Today’s photos come from reader Doug Hayes, and all the notes (indented) are his. My own title is “At the feeder,” and it shows the diversity of wildlife you can see (including mammals) by putting out bird feeders.
Since we put up the bird feeders, more birds and a couple of mammals have been frequenting our Richmond, Virginia backyard. They usually start around sunrise and eat until just before noon. Then in the mid afternoon, the second round of feeding starts. The house finches are the biggest customers, arriving in flocks of a dozen or more and squabble for space around the two feeders and the suet block. I think that we are seeing so many birds now because more and more people and their dogs are using nearby Forest Hill park and have driven the birds into the neighborhood.
A female House finch (Haemorhous mexicanus) shows off her levitation skills while waiting for an opening at the feeder. It is not unusual for six or more finches to mob the same feeder, with several more perched nearby. The red-headed bird is a male House finch and the shy bird at upper right is a Carolina wren (Thryothorus ludovicianus).
A male Northern Cardinal (Cardinalis cardinalis) tries to figure out how to get the goodies. This bird is more orange than the normal red of a male cardinal (there are several color mutations found in male cardinals ranging from red to shades of orange to pure yellow). This male has been hanging around the tree where the mated pair of cardinals that I have been photographing live. He gets chased away by the red male for his troubles.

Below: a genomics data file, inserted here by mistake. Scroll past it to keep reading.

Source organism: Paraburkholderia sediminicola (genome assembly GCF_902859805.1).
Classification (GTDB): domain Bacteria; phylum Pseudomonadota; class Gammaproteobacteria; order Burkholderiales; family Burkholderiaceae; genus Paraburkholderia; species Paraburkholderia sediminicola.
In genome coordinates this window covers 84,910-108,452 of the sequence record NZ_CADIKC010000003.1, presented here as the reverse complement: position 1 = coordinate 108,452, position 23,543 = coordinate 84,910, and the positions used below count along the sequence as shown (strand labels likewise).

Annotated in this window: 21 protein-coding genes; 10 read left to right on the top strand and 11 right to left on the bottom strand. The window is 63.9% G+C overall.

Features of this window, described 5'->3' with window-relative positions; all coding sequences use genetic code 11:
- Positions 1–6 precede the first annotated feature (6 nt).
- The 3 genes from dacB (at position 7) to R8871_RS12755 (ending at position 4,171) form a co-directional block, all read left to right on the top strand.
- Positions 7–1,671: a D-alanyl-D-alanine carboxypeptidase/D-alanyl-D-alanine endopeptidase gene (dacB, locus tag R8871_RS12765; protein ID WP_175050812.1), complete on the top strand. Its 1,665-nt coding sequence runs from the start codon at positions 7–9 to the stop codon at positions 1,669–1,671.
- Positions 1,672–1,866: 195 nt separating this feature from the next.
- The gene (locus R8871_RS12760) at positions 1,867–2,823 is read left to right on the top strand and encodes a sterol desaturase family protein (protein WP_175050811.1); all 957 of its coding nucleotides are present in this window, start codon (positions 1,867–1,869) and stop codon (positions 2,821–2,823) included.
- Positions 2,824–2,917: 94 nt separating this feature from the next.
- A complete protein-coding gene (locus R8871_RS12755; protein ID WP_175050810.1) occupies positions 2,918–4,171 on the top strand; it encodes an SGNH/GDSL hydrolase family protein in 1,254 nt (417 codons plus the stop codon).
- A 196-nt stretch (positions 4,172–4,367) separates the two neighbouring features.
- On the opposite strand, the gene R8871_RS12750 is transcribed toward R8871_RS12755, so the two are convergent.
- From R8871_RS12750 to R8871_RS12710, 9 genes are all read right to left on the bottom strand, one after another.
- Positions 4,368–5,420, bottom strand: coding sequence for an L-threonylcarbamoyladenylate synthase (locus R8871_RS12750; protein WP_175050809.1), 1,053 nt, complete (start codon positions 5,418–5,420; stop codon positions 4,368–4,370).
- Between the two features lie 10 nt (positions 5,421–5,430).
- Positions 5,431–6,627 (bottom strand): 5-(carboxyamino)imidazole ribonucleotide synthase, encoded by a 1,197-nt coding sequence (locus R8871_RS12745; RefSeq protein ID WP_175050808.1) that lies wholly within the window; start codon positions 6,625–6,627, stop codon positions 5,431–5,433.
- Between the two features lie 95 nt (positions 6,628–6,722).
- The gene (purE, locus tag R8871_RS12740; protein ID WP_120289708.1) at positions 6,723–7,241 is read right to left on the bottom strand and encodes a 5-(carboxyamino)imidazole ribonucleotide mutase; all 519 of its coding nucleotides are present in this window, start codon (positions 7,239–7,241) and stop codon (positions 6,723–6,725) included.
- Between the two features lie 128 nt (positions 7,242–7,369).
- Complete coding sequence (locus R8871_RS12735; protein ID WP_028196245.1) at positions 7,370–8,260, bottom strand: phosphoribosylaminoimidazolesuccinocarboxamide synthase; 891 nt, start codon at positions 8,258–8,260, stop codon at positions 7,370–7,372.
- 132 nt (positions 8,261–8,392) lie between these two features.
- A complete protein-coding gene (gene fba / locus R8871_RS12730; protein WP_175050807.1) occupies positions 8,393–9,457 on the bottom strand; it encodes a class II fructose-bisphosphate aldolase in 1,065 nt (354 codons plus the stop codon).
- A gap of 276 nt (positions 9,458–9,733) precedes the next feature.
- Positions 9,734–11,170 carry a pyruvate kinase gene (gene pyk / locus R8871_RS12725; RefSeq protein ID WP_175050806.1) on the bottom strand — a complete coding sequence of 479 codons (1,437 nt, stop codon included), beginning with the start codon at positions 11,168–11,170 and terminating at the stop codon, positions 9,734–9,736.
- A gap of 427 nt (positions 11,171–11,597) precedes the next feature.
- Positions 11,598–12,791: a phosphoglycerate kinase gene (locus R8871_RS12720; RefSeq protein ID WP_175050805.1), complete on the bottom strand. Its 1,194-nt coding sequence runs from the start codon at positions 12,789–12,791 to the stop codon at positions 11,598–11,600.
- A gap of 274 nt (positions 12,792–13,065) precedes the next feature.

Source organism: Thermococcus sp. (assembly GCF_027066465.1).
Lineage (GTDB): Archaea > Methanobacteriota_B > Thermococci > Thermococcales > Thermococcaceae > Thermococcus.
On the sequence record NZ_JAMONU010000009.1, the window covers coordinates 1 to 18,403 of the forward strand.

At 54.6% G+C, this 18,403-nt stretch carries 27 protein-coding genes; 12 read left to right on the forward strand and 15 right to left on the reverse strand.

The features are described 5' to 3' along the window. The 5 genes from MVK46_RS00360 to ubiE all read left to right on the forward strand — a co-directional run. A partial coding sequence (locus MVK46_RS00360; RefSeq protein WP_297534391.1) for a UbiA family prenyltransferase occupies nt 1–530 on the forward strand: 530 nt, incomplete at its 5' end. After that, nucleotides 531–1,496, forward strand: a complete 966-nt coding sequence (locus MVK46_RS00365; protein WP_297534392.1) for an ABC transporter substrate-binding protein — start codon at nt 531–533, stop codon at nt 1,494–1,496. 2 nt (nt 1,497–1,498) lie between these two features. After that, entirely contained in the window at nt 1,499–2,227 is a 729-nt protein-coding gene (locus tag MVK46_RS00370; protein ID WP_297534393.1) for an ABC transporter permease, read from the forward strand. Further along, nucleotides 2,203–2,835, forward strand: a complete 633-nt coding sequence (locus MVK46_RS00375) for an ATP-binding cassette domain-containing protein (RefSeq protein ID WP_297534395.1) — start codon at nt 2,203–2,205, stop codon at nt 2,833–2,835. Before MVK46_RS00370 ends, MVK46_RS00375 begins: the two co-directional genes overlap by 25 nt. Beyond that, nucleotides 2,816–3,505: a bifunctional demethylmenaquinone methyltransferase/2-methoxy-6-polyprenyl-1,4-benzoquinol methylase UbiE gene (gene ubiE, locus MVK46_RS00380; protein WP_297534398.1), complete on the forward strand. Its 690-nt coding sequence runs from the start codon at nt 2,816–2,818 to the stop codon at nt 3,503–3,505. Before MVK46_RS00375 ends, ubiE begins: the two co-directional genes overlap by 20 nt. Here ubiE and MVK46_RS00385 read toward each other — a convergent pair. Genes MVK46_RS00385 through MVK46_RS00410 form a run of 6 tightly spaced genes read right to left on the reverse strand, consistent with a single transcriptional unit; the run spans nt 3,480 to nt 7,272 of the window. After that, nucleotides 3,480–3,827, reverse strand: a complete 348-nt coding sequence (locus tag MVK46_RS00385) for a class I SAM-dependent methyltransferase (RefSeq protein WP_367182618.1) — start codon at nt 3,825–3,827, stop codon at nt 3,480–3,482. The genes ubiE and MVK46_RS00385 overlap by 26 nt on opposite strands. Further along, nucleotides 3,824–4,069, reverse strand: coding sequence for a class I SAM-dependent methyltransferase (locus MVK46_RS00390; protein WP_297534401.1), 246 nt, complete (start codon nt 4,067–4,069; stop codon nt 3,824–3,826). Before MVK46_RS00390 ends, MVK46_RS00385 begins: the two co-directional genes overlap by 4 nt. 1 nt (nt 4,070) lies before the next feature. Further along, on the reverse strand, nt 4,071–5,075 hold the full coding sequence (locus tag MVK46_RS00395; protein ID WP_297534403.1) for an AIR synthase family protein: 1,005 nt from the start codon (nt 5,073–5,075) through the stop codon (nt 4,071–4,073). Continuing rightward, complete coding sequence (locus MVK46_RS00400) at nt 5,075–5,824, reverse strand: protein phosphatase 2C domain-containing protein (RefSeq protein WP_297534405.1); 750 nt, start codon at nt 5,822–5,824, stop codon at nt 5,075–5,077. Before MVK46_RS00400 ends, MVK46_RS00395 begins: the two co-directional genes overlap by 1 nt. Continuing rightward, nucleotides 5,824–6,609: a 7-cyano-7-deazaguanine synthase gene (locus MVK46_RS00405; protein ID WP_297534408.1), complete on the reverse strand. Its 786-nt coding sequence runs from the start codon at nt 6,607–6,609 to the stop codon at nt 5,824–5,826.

This Eastern chipmunk (Tamias striatus) shows up at least twice a day to eat and gather seeds that spill out of the bird feeder.
American robins (Turdus migratorius) are the second most frequent visitors to the feeders after the House finches. They go strictly for the suet.
A Gray catbird (Dumetella carolinensis) going for some suet. A few months ago, the yard was full of catbirds attempting to move into the tree near the cardinal pair, but the cardinals drove most of them away. Now I only see a few and they steer clear of the cardinals’ territory.
A pair of American crows (Corvus brachyrnchos) showed up about a week ago. They come to the suet feeder after most of the House finches leave and stick around for only a few minutes.
A female Red-bellied woodpecker (Melanerpes carolinus), showing off how far she can twist her head around.
Bird feeders are magnets for Eastern gray squirrels (Sciurus carolinensis). The pole supporting the feeders is new and the paint is too slippery for the squirrels to climb, so they content themselves with gathering seeds scattered by the birds or raiding the suet feeder. This guy found a comfortable perch and used his paws to stuff his face for over 20 minutes.
The aptly named Brown thrasher (Toxostoma rufum) is a larger, meaner cousin of the mockingbird. They will aggressively defend their territory if you come too close to their nesting area, frequently drawing blood. This one is waiting on the woodpile for some of the traffic at the suet feeder to die down.
The European starling (Sturnus vulgaris) is actually quite attractive with its interesting pattern and iridescence. Starlings go for the suet more often than the feeders containing seeds.
Camera geek info: Sony A7R4 digital camera set to silent shutter mode, Sony FE 200-600 zoom lens, tripod with gimbal head. All photos shot from my bathroom window. The bird feeders are about 25 feet away from the window.